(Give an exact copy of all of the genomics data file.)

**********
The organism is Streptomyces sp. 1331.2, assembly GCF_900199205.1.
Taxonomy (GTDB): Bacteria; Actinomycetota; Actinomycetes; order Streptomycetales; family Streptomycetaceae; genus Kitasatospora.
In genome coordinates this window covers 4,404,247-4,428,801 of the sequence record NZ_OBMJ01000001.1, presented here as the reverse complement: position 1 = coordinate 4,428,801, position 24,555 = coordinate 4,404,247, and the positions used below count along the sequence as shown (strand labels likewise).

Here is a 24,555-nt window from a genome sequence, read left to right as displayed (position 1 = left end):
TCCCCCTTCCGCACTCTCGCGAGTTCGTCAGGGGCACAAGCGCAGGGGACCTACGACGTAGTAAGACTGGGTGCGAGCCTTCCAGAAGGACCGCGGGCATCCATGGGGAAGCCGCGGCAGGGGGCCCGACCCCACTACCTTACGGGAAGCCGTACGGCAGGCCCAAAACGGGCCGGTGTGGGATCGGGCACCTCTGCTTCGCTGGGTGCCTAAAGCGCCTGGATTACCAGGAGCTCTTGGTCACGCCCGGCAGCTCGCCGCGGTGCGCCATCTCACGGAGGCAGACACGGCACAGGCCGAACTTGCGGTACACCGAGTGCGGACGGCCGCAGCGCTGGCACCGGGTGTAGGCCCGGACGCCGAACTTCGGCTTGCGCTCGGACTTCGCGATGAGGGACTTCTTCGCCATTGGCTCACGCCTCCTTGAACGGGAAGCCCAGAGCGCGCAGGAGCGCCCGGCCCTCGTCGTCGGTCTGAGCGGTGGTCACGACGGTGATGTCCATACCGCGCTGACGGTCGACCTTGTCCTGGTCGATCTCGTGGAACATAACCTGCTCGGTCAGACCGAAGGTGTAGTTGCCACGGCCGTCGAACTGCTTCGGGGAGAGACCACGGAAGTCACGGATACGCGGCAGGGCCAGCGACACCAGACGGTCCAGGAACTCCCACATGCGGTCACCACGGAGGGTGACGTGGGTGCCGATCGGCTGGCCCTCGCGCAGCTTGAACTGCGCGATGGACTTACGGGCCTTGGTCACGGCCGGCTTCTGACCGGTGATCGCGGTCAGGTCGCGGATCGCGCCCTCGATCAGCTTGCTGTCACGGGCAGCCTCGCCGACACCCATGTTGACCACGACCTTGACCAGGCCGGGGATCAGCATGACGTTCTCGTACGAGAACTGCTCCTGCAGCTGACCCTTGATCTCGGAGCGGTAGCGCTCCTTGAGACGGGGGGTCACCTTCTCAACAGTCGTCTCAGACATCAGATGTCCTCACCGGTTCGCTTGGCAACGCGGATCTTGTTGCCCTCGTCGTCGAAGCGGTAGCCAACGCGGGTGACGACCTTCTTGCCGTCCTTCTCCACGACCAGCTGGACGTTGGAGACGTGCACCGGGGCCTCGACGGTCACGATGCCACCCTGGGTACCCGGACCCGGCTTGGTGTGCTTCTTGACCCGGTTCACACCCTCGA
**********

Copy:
The organism is Streptomyces sp. 1331.2, assembly GCF_900199205.1.
Taxonomy (GTDB): Bacteria; Actinomycetota; Actinomycetes; order Streptomycetales; family Streptomycetaceae; genus Kitasatospora.
In genome coordinates this window covers 4,404,247-4,428,801 of the sequence record NZ_OBMJ01000001.1, presented here as the reverse complement: position 1 = coordinate 4,428,801, position 24,555 = coordinate 4,404,247, and the positions used below count along the sequence as shown (strand labels likewise).

Here is a 24,555-nt window from a genome sequence, read left to right as displayed (position 1 = left end):
TCCCCCTTCCGCACTCTCGCGAGTTCGTCAGGGGCACAAGCGCAGGGGACCTACGACGTAGTAAGACTGGGTGCGAGCCTTCCAGAAGGACCGCGGGCATCCATGGGGAAGCCGCGGCAGGGGGCCCGACCCCACTACCTTACGGGAAGCCGTACGGCAGGCCCAAAACGGGCCGGTGTGGGATCGGGCACCTCTGCTTCGCTGGGTGCCTAAAGCGCCTGGATTACCAGGAGCTCTTGGTCACGCCCGGCAGCTCGCCGCGGTGCGCCATCTCACGGAGGCAGACACGGCACAGGCCGAACTTGCGGTACACCGAGTGCGGACGGCCGCAGCGCTGGCACCGGGTGTAGGCCCGGACGCCGAACTTCGGCTTGCGCTCGGACTTCGCGATGAGGGACTTCTTCGCCATTGGCTCACGCCTCCTTGAACGGGAAGCCCAGAGCGCGCAGGAGCGCCCGGCCCTCGTCGTCGGTCTGAGCGGTGGTCACGACGGTGATGTCCATACCGCGCTGACGGTCGACCTTGTCCTGGTCGATCTCGTGGAACATAACCTGCTCGGTCAGACCGAAGGTGTAGTTGCCACGGCCGTCGAACTGCTTCGGGGAGAGACCACGGAAGTCACGGATACGCGGCAGGGCCAGCGACACCAGACGGTCCAGGAACTCCCACATGCGGTCACCACGGAGGGTGACGTGGGTGCCGATCGGCTGGCCCTCGCGCAGCTTGAACTGCGCGATGGACTTACGGGCCTTGGTCACGGCCGGCTTCTGACCGGTGATCGCGGTCAGGTCGCGGATCGCGCCCTCGATCAGCTTGCTGTCACGGGCAGCCTCGCCGACACCCATGTTGACCACGACCTTGACCAGGCCGGGGATCAGCATGACGTTCTCGTACGAGAACTGCTCCTGCAGCTGACCCTTGATCTCGGAGCGGTAGCGCTCCTTGAGACGGGGGGTCACCTTCTCAACAGTCGTCTCAGACATCAGATGTCCTCACCGGTTCGCTTGGCAACGCGGATCTTGTTGCCCTCGTCGTCGAAGCGGTAGCCAACGCGGGTGACGACCTTCTTGCCGTCCTTCTCCACGACCAGCTGGACGTTGGAGACGTGCACCGGGGCCTCGACGGTCACGATGCCACCCTGGGTACCCGGACCCGGCTTGGTGTGCTTCTTGACCCGGTTCACACCCTCGA